Expense: $12,718.70
source

Destination: CHICAGO, ILLINOIS
Sponsor: Caterpillar Inc
Purpose: SPEECH ON THE IMPORTANCE OF PRIVATE/PUBLIC PARTNERSHIPS TO FURTHER THE WORK ON THE ILLINOIS RIVER
Date: Jan 14, 2005
Expense: $576.39
source

Destination: CHINA
Sponsor: Aspen Institute
Purpose: TO PARTICIPATE IN A CONFERENCE ON U.S.-CHINA RELATIONS
Date: Mar 25, 2005 (9 days)
Expense: $20,708.53
source


Congressional staff traveling under the office of Ray Lahood

Patrick Carroll
Diane Hiesman
Jill Janovetz
Michael King
Diane Liesman
Brad Mcmillan
Joan Mitchell
Jennifer Myers
Maureen Schlicksup
Erin Smith-Reif
Andrea Tebbe



American RadioWorks |
President Barack Obama delivers remarks at Henninger High School in Syracuse, New York, during the college affordability bus tour, Aug. 22, 2013. (Official White House Photo by Chuck Kennedy)President Barack Obama delivers remarks at Henninger High School in Syracuse, New York, during the college affordability bus tour, Aug. 22, 2013. (Official White House Photo by Chuck Kennedy)

Goodbye, College Ratings (For Now)

The Obama administration recently declared that it would no longer pursue a college ratings system based on accessibility, affordability and student success. And college presidents everywhere breathed a sigh of relief.

Recent Posts

  • 07.23.15

    Sweet Briar Returns

    Sweet Briar College was about to close after struggling with dwindling enrollment and other problems. An alumni group raised more than 20 million dollars in pledges to keep the doors open, but the school's survival is still deeply in doubt.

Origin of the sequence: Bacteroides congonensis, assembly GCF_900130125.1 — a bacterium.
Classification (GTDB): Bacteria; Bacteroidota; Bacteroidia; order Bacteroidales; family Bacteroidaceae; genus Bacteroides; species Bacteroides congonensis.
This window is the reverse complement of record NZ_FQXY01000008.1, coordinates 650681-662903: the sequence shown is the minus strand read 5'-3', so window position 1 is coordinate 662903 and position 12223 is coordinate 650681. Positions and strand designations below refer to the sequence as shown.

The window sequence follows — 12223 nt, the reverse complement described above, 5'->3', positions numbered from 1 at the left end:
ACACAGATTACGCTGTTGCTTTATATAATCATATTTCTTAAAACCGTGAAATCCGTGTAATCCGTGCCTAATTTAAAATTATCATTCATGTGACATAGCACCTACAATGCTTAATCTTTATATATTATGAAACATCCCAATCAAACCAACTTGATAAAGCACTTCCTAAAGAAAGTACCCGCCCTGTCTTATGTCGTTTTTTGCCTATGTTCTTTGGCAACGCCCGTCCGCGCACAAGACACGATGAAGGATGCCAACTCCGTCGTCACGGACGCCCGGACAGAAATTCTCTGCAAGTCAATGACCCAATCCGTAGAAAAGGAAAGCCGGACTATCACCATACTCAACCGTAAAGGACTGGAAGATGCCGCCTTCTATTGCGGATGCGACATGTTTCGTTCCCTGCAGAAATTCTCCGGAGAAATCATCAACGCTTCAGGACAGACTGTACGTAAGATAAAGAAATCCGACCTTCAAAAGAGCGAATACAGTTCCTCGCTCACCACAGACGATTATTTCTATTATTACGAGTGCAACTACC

• 07.15.15

    The Future of Historically Black Colleges

    Historically Black Colleges and Universities proliferated throughout the late 19th and early 20th centuries, when many white schools refused to admit African Americans, especially in the South. Our guest this week feels HBCUs still serve a crucial role in higher education.
  • 07.07.15

    Talking About Race in Schools

    Over the past year, race relations have dominated the news cycle. This can bring up difficult questions, especially for parents and teachers. Our guest Yolanda Moses says Americans need to find more ways to talk about race in schools.
  • 07.02.15

    Minorities and Special Ed

    For years policy makers believed that minorities were overrepresented in special education and that there was inherent bias in the way kids were being identified as disabled. A new study turns this idea on its head.